wtf is a somatic reflection?
January 30, 2015 6:20 PM   Subscribe

I thought a somatic reflection was something like when you looked at an image of someone working out and your heart rate accelerated as you thought about doing what the person was doing.

I tried looking it up on Scholar Google, because I wanted to know if the same physiological response happened when you looked at images of "thinspo" or "fitspo," and what the implications were for teaching and learning dance. For instance, my dance teacher encourages you to look at clips and gifs of moves you are struggling with, because it's a way of encouraging your muscle memory. Is that even a thing?

Anyways, I got stuck in a mire of soma aesthetics, which is interesting but kinda tangential to what I'm trying to figure out. Am I using the wrong word? I tried using "somatic memory" instead, but that appears to be more trauma studies than dance or fitness related.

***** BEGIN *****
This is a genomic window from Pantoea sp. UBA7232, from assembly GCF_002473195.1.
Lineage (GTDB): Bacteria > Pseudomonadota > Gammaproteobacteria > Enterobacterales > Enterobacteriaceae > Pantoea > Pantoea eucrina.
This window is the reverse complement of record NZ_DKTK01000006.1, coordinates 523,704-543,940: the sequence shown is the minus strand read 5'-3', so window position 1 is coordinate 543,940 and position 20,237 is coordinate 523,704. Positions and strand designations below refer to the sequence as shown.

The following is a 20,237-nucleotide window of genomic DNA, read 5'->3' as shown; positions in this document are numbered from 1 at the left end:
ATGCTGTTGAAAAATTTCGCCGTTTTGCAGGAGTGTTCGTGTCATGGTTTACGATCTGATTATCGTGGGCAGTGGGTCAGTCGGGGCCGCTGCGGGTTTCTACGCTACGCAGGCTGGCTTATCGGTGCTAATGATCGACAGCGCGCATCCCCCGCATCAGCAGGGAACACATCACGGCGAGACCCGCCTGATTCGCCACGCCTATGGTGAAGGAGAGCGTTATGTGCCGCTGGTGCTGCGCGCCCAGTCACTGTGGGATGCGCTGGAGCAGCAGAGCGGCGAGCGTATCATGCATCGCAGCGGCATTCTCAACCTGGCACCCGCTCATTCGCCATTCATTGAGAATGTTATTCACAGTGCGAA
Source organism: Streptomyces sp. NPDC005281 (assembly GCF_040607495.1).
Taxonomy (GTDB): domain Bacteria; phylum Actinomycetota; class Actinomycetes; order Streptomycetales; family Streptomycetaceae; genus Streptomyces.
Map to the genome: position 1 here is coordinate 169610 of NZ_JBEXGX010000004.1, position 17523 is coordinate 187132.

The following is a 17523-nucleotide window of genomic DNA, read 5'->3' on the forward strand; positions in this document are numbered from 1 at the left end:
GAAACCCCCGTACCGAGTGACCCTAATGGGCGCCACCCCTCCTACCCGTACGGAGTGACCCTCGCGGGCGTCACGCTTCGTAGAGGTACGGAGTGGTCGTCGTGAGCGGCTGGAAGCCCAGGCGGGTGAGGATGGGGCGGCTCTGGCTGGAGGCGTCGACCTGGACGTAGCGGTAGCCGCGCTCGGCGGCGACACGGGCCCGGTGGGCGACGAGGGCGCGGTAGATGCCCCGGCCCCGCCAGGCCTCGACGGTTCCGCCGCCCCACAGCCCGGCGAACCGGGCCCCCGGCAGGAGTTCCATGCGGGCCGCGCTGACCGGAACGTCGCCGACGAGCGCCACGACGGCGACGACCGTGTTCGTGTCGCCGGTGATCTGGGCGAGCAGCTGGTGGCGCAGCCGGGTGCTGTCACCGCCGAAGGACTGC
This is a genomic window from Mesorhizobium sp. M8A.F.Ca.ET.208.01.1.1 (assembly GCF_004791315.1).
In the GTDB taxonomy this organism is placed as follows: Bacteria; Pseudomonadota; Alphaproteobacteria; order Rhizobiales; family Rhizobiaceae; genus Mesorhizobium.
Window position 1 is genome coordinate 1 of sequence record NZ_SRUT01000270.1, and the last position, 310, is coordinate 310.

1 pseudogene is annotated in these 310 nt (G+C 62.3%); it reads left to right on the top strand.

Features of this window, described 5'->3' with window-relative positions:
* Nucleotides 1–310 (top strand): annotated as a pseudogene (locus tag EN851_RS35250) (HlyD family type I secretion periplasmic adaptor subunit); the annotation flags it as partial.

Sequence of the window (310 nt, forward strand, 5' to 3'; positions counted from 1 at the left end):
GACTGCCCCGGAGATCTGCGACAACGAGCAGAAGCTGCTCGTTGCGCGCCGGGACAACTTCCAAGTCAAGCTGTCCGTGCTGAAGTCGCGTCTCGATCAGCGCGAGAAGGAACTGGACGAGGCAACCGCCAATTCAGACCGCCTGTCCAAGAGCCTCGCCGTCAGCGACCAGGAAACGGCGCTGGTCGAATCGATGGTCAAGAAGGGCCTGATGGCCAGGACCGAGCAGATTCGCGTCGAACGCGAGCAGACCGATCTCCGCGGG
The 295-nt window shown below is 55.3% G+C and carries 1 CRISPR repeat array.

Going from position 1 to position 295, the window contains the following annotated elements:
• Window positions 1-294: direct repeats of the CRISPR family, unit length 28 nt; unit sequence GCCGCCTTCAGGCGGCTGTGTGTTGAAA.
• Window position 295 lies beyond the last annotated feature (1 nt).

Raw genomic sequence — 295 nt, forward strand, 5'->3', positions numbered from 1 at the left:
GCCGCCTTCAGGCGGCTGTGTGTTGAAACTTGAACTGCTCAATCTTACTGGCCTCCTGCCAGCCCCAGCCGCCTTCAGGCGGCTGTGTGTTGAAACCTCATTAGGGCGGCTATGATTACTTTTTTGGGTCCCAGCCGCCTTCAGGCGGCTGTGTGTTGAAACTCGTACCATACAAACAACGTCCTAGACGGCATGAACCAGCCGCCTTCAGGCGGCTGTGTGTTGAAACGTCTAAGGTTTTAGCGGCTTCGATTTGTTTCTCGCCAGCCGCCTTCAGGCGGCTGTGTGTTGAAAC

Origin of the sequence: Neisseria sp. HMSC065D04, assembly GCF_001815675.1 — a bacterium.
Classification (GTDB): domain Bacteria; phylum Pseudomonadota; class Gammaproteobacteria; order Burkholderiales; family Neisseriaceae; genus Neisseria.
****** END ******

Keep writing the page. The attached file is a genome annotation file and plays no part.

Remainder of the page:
posted by spunweb to Health & Fitness (4 answers total) 3 users marked this as a favorite
 
Are you thinking about mirror neurons?
posted by Bardolph at 6:26 PM on January 30, 2015 [2 favorites]


I wasn't before but now I am. This is super interesting!
posted by spunweb at 6:32 PM on January 30, 2015 [2 favorites]


Observational learning (e.g.)?
posted by cotton dress sock at 8:49 PM on January 30, 2015


I don't really know about your subject, but I do know some Sanskrit and Hindu Mythology.

In hinduism Soma is another name for the moon. And in Vedic Mythology, The moon god is always insecure because it does not have any light of it's own, but instead reflects the light of other gods- like the Sun. The language of Sanskrit has many common words in English because it is also linked with Latin.

So when I hear Somatic, it seems to me the concept is referring to reflecting an image in the mind from the outside. Just like the moon can only reflect light that comes from outside itself as it has no real light of it's own. You see an image and the brain reflects this image by perhaps engaging the neurons involved in the movement, but the person itself is not really doing the movement... only watching it. The brain however reacts as though it was doing it itself. They've done studies with athletes where they hooked them up to some machine and required that they closed their eyes and visualize themselves running. What they found is that while watching themselves run in their minds the same parts of the brain lit up that did with the subjects who were actually running.
posted by rancher at 8:56 PM on January 30, 2015


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